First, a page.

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Wednesday, August 24, 2011

Recipe: The Boss' fresh tomato sauce, breaded chicken

This not-so-secret family recipe will pair well with Wes' tomato/cucumber salad and a loaf of crusty no-knead bread. Serve to company with rustic homemade wine or see below for the Boss' commercial wine suggestions. 

Sauce, simmering
By Steve Sicilliano

Mid-August is a bittersweet time for me. There is the poignancy from realizing that the bulk of the summer is in the rearview mirror and the baseball season is three quarters over. I know it won’t be long before the deck furniture will have to be stowed, the leaves on the big maples surrounding our house will begin falling, and that lurking in the weeks ahead are hours of tedious raking. But the slight sadness surrounding the awareness of a fading summer is balanced by the sweet anticipation of the boons of autumn. Before those leaves turn brown they’ll provide a few weeks of high-branching, multi-colored artwork that rival any made-made creation. Football is right around the corner, and we’ll soon be crushing, de-stemming and pressing grapes in the store’s back parking lot. And helping to ease the annual transition from summer to fall is the appearance this time of year of the highly anticipated bounty of vine-ripened tomatoes.

A favorite dish I make when those fresh tomatoes become available is a quick and easy pasta sauce that features a healthy dose of fresh basil. I cook by feel and instinct, something I call Zen cooking, so I’m afraid I won’t be providing exact measurements of the basic ingredients. But this dish is so easy to make even the most inexperienced chef will have incredible results.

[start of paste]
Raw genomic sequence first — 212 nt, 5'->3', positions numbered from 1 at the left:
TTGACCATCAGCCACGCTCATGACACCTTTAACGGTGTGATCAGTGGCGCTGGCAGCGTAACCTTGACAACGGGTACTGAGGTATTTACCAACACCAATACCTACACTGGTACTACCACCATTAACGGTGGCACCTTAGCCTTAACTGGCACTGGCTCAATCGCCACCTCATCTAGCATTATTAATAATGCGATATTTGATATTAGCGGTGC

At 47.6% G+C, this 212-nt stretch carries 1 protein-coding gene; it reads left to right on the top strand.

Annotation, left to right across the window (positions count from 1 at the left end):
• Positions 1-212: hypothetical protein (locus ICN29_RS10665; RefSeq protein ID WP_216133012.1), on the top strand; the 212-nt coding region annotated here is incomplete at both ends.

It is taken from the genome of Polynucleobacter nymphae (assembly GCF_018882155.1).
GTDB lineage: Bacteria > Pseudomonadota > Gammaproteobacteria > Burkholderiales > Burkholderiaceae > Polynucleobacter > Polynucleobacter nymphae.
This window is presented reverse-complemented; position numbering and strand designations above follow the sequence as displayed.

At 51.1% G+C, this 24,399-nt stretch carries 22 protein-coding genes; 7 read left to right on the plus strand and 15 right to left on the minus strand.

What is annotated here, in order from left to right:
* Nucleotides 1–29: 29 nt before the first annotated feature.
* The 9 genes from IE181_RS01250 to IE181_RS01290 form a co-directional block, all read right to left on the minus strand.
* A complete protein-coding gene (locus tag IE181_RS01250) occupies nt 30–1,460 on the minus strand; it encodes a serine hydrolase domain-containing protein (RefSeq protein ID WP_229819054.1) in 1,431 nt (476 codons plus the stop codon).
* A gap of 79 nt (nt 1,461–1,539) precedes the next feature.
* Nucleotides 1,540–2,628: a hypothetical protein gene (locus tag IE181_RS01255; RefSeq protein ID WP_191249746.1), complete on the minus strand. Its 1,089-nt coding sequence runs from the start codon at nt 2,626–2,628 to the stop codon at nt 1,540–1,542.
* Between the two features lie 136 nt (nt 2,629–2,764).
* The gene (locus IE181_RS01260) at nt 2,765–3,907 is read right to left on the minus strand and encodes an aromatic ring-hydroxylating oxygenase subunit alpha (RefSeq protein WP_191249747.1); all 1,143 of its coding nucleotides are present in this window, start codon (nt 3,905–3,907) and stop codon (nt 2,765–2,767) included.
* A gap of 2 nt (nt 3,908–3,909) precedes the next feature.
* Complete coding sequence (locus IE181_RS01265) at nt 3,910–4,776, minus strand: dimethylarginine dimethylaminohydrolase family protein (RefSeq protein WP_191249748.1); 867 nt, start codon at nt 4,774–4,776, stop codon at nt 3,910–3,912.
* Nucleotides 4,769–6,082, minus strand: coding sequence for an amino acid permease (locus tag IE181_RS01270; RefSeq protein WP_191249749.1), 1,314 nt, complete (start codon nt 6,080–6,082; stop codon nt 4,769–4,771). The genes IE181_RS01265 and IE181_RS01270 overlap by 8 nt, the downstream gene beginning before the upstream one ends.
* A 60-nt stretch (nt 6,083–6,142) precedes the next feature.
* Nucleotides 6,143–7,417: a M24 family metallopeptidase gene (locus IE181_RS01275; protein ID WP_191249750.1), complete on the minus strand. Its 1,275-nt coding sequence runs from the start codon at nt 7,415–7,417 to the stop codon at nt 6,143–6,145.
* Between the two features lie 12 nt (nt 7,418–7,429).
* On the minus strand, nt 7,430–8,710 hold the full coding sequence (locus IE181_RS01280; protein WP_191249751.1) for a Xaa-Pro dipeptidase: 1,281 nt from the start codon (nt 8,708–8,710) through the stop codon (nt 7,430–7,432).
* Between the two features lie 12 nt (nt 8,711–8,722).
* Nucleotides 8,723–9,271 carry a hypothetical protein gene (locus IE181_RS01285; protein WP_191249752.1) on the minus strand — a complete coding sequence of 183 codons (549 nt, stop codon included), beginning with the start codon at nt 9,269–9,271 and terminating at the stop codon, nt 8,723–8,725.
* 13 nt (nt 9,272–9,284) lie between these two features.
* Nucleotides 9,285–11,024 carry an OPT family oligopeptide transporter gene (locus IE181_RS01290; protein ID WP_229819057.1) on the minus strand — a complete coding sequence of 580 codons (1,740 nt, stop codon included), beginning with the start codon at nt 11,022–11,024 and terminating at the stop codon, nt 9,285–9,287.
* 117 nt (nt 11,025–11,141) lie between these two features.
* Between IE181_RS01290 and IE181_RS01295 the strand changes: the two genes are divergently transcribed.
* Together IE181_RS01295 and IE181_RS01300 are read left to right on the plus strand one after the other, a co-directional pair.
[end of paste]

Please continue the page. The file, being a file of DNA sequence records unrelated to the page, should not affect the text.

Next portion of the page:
Tomatoes, chunked
I like using the biggest, ripest tomatoes I can find. Six to eight large ones will make more than enough sauce for one pound of pasta. Start by slicing a big sweet onion in quarters and gently sautéing it in some good extra-virgin olive oil in a deep frying pan. Chunk the tomatoes and toss them in the pan when the onion turns soft. Season with garlic salt, some crushed black pepper, and a couple of spoonful’s of sugar. When the tomatoes have been reduced into a sauce, toss in a big handful of the basil that, preferably, has just been plucked from the herb garden. Sugar is a key element here. It will balance the acidity of the tomatoes and help accentuate the flavor and aroma of the sweet basil. [Perch's note: a pinch or two of red pepper flakes will add a welcome kick, if you're into that kind of thing.]

I often accompany this dish with thin slices of chicken breasts that I cover in seasoned Italian breadcrumbs and broil on the grill. Look for boned breast filets that have already been thinly sliced. Dip the filets in olive oil, coat generously in the bread crumbs and then broil on high heat. It won’t take long for the filets to cook so be vigilant and turn them often so they don’t burn. The filets will be ready when the breading turns a nice golden brown.

Dinner, served
This meal is further enhanced by thick slices of garlic bread. I like using a loaf of crusty bread that I slice lengthwise then brush with lots of olive oil and season with garlic salt and oregano. Broil the lengths of bread on the grill, again over high heat, and watch closely so they don’t burn. Remove and slice into thick, sauce-mopping chunks.

I think the perfect wine to accompany this meal is a bottle or two of good Pinot Noir. Pinots have enough acidity and bright fruit to enhance but not overpower the delicate flavors of the fresh tomatoes, basil and breaded chicken. A bottle that comes highly recommended is Sileni Pinot Noir from Hawkes Bay in New Zealand ($13.59/750ml). Bon Appetit.

"Berry & cherry flavors with a soft dry finish"

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